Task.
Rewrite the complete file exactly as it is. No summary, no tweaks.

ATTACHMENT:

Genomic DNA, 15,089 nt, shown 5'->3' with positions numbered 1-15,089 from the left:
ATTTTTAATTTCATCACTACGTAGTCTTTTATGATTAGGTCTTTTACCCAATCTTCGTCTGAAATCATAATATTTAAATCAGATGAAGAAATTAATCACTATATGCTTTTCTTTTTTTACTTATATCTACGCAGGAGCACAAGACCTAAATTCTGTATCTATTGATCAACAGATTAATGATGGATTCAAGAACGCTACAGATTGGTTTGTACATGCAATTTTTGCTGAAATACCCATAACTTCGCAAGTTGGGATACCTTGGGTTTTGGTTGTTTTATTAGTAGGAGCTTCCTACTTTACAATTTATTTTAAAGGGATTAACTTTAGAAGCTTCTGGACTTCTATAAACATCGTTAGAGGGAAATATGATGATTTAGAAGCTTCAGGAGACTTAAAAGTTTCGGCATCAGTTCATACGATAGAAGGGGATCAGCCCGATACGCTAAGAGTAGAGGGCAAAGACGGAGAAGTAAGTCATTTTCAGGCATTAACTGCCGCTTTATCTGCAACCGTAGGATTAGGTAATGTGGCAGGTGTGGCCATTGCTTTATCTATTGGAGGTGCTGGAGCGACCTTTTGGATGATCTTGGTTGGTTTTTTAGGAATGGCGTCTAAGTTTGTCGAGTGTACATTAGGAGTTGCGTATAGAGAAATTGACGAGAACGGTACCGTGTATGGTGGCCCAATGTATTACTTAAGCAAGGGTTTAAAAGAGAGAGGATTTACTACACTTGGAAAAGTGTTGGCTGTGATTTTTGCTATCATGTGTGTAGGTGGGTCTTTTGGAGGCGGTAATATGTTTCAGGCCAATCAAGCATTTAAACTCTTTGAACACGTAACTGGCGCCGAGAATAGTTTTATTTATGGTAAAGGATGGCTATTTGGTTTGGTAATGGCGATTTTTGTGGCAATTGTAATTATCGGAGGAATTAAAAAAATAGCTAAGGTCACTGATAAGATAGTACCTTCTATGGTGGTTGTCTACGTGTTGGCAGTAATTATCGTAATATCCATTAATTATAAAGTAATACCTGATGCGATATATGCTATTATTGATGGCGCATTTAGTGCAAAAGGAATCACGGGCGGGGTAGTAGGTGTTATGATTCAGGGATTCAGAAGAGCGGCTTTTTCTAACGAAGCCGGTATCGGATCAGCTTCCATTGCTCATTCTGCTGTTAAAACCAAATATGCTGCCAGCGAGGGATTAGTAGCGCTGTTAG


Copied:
Genomic DNA, 15,089 nt, shown 5'->3' with positions numbered 1-15,089 from the left:
ATTTTTAATTTCATCACTACGTAGTCTTTTATGATTAGGTCTTTTACCCAATCTTCGTCTGAAATCATAATATTTAAATCAGATGAAGAAATTAATCACTATATGCTTTTCTTTTTTTACTTATATCTACGCAGGAGCACAAGACCTAAATTCTGTATCTATTGATCAACAGATTAATGATGGATTCAAGAACGCTACAGATTGGTTTGTACATGCAATTTTTGCTGAAATACCCATAACTTCGCAAGTTGGGATACCTTGGGTTTTGGTTGTTTTATTAGTAGGAGCTTCCTACTTTACAATTTATTTTAAAGGGATTAACTTTAGAAGCTTCTGGACTTCTATAAACATCGTTAGAGGGAAATATGATGATTTAGAAGCTTCAGGAGACTTAAAAGTTTCGGCATCAGTTCATACGATAGAAGGGGATCAGCCCGATACGCTAAGAGTAGAGGGCAAAGACGGAGAAGTAAGTCATTTTCAGGCATTAACTGCCGCTTTATCTGCAACCGTAGGATTAGGTAATGTGGCAGGTGTGGCCATTGCTTTATCTATTGGAGGTGCTGGAGCGACCTTTTGGATGATCTTGGTTGGTTTTTTAGGAATGGCGTCTAAGTTTGTCGAGTGTACATTAGGAGTTGCGTATAGAGAAATTGACGAGAACGGTACCGTGTATGGTGGCCCAATGTATTACTTAAGCAAGGGTTTAAAAGAGAGAGGATTTACTACACTTGGAAAAGTGTTGGCTGTGATTTTTGCTATCATGTGTGTAGGTGGGTCTTTTGGAGGCGGTAATATGTTTCAGGCCAATCAAGCATTTAAACTCTTTGAACACGTAACTGGCGCCGAGAATAGTTTTATTTATGGTAAAGGATGGCTATTTGGTTTGGTAATGGCGATTTTTGTGGCAATTGTAATTATCGGAGGAATTAAAAAAATAGCTAAGGTCACTGATAAGATAGTACCTTCTATGGTGGTTGTCTACGTGTTGGCAGTAATTATCGTAATATCCATTAATTATAAAGTAATACCTGATGCGATATATGCTATTATTGATGGCGCATTTAGTGCAAAAGGAATCACGGGCGGGGTAGTAGGTGTTATGATTCAGGGATTCAGAAGAGCGGCTTTTTCTAACGAAGCCGGTATCGGATCAGCTTCCATTGCTCATTCTGCTGTTAAAACCAAATATGCTGCCAGCGAGGGATTAGTAGCGCTGTTAG